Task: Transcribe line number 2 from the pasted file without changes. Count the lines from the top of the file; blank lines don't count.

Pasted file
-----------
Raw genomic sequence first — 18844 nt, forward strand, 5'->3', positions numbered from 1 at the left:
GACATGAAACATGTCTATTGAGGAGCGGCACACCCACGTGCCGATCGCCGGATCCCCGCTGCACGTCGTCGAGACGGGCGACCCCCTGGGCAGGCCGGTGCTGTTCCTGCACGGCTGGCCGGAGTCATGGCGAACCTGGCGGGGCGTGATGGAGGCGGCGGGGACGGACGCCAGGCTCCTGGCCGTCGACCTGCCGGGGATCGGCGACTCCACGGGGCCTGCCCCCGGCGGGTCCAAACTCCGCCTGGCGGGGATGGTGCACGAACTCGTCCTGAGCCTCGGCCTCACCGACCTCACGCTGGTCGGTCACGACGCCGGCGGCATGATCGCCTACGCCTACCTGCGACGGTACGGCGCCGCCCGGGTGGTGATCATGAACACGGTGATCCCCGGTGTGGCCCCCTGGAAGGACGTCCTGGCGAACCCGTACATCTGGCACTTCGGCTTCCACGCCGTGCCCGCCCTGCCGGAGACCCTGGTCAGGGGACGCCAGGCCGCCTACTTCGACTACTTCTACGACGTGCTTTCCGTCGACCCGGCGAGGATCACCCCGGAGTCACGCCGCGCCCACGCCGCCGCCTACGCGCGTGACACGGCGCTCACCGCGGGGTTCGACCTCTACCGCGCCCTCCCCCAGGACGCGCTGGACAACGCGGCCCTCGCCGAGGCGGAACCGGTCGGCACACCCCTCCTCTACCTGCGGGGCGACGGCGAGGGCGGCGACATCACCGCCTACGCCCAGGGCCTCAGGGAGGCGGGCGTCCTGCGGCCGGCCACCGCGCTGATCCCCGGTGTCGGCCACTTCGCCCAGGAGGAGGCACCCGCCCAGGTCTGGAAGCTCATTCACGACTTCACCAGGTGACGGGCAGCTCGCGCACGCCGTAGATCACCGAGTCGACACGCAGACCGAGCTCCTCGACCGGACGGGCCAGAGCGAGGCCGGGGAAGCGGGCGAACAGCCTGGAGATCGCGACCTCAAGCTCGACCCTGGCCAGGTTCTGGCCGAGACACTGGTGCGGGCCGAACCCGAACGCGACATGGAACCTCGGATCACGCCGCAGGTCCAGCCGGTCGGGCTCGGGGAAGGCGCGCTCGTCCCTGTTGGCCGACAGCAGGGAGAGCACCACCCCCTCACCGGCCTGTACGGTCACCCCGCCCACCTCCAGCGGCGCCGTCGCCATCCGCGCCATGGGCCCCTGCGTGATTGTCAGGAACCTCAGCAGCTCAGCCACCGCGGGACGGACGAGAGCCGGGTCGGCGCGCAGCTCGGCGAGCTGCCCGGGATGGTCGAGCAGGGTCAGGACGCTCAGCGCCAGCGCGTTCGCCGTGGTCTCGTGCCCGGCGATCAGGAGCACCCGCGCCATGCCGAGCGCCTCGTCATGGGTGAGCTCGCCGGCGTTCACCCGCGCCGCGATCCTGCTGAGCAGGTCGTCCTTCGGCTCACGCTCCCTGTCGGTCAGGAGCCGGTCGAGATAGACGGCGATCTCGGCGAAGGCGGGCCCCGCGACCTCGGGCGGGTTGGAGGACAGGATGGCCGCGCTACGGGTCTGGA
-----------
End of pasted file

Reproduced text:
GACATGAAACATGTCTATTGAGGAGCGGCACACCCACGTGCCGATCGCCGGATCCCCGCTGCACGTCGTCGAGACGGGCGACCCCCTGGGCAGGCCGGTGCTGTTCCTGCACGGCTGGCCGGAGTCATGGCGAACCTGGCGGGGCGTGATGGAGGCGGCGGGGACGGACGCCAGGCTCCTGGCCGTCGACCTGCCGGGGATCGGCGACTCCACGGGGCCTGCCCCCGGCGGGTCCAAACTCCGCCTGGCGGGGATGGTGCACGAACTCGTCCTGAGCCTCGGCCTCACCGACCTCACGCTGGTCGGTCACGACGCCGGCGGCATGATCGCCTACGCCTACCTGCGACGGTACGGCGCCGCCCGGGTGGTGATCATGAACACGGTGATCCCCGGTGTGGCCCCCTGGAAGGACGTCCTGGCGAACCCGTACATCTGGCACTTCGGCTTCCACGCCGTGCCCGCCCTGCCGGAGACCCTGGTCAGGGGACGCCAGGCCGCCTACTTCGACTACTTCTACGACGTGCTTTCCGTCGACCCGGCGAGGATCACCCCGGAGTCACGCCGCGCCCACGCCGCCGCCTACGCGCGTGACACGGCGCTCACCGCGGGGTTCGACCTCTACCGCGCCCTCCCCCAGGACGCGCTGGACAACGCGGCCCTCGCCGAGGCGGAACCGGTCGGCACACCCCTCCTCTACCTGCGGGGCGACGGCGAGGGCGGCGACATCACCGCCTACGCCCAGGGCCTCAGGGAGGCGGGCGTCCTGCGGCCGGCCACCGCGCTGATCCCCGGTGTCGGCCACTTCGCCCAGGAGGAGGCACCCGCCCAGGTCTGGAAGCTCATTCACGACTTCACCAGGTGACGGGCAGCTCGCGCACGCCGTAGATCACCGAGTCGACACGCAGACCGAGCTCCTCGACCGGACGGGCCAGAGCGAGGCCGGGGAAGCGGGCGAACAGCCTGGAGATCGCGACCTCAAGCTCGACCCTGGCCAGGTTCTGGCCGAGACACTGGTGCGGGCCGAACCCGAACGCGACATGGAACCTCGGATCACGCCGCAGGTCCAGCCGGTCGGGCTCGGGGAAGGCGCGCTCGTCCCTGTTGGCCGACAGCAGGGAGAGCACCACCCCCTCACCGGCCTGTACGGTCACCCCGCCCACCTCCAGCGGCGCCGTCGCCATCCGCGCCATGGGCCCCTGCGTGATTGTCAGGAACCTCAGCAGCTCAGCCACCGCGGGACGGACGAGAGCCGGGTCGGCGCGCAGCTCGGCGAGCTGCCCGGGATGGTCGAGCAGGGTCAGGACGCTCAGCGCCAGCGCGTTCGCCGTGGTCTCGTGCCCGGCGATCAGGAGCACCCGCGCCATGCCGAGCGCCTCGTCATGGGTGAGCTCGCCGGCGTTCACCCGCGCCGCGATCCTGCTGAGCAGGTCGTCCTTCGGCTCACGCTCCCTGTCGGTCAGGAGCCGGTCGAGATAGACGGCGATCTCGGCGAAGGCGGGCCCCGCGACCTCGGGCGGGTTGGAGGACAGGATGGCCGCGCTACGGGTCTGGA